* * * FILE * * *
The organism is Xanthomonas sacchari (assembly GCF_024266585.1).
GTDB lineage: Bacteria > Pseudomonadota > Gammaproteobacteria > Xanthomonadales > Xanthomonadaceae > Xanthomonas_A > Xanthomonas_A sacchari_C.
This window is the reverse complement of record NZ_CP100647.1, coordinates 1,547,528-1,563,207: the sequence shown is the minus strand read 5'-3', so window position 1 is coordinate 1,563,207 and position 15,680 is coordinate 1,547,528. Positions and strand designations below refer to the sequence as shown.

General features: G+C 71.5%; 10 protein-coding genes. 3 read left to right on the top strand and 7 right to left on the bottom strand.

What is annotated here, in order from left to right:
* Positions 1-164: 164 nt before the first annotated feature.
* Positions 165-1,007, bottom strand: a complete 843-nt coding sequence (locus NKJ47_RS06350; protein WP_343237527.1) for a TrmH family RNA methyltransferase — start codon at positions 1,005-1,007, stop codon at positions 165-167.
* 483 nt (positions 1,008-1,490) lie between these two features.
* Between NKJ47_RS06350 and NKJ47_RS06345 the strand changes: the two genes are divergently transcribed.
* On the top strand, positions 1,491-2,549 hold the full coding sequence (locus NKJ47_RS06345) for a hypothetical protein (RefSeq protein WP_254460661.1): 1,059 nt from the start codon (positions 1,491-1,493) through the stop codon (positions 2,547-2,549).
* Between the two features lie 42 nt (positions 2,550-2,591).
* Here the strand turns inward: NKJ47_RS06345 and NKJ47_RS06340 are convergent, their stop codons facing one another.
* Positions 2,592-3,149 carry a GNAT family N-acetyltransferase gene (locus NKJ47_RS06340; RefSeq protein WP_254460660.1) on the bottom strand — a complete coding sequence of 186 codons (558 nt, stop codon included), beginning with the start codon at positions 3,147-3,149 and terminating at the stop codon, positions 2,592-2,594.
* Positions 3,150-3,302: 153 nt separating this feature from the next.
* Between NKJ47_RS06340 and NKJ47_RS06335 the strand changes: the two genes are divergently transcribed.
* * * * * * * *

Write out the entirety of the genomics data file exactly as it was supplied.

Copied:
The organism is Xanthomonas sacchari (assembly GCF_024266585.1).
GTDB lineage: Bacteria > Pseudomonadota > Gammaproteobacteria > Xanthomonadales > Xanthomonadaceae > Xanthomonas_A > Xanthomonas_A sacchari_C.
This window is the reverse complement of record NZ_CP100647.1, coordinates 1,547,528-1,563,207: the sequence shown is the minus strand read 5'-3', so window position 1 is coordinate 1,563,207 and position 15,680 is coordinate 1,547,528. Positions and strand designations below refer to the sequence as shown.

General features: G+C 71.5%; 10 protein-coding genes. 3 read left to right on the top strand and 7 right to left on the bottom strand.

What is annotated here, in order from left to right:
* Positions 1-164: 164 nt before the first annotated feature.
* Positions 165-1,007, bottom strand: a complete 843-nt coding sequence (locus NKJ47_RS06350; protein WP_343237527.1) for a TrmH family RNA methyltransferase — start codon at positions 1,005-1,007, stop codon at positions 165-167.
* 483 nt (positions 1,008-1,490) lie between these two features.
* Between NKJ47_RS06350 and NKJ47_RS06345 the strand changes: the two genes are divergently transcribed.
* On the top strand, positions 1,491-2,549 hold the full coding sequence (locus NKJ47_RS06345) for a hypothetical protein (RefSeq protein WP_254460661.1): 1,059 nt from the start codon (positions 1,491-1,493) through the stop codon (positions 2,547-2,549).
* Between the two features lie 42 nt (positions 2,550-2,591).
* Here the strand turns inward: NKJ47_RS06345 and NKJ47_RS06340 are convergent, their stop codons facing one another.
* Positions 2,592-3,149 carry a GNAT family N-acetyltransferase gene (locus NKJ47_RS06340; RefSeq protein WP_254460660.1) on the bottom strand — a complete coding sequence of 186 codons (558 nt, stop codon included), beginning with the start codon at positions 3,147-3,149 and terminating at the stop codon, positions 2,592-2,594.
* Positions 3,150-3,302: 153 nt separating this feature from the next.
* Between NKJ47_RS06340 and NKJ47_RS06335 the strand changes: the two genes are divergently transcribed.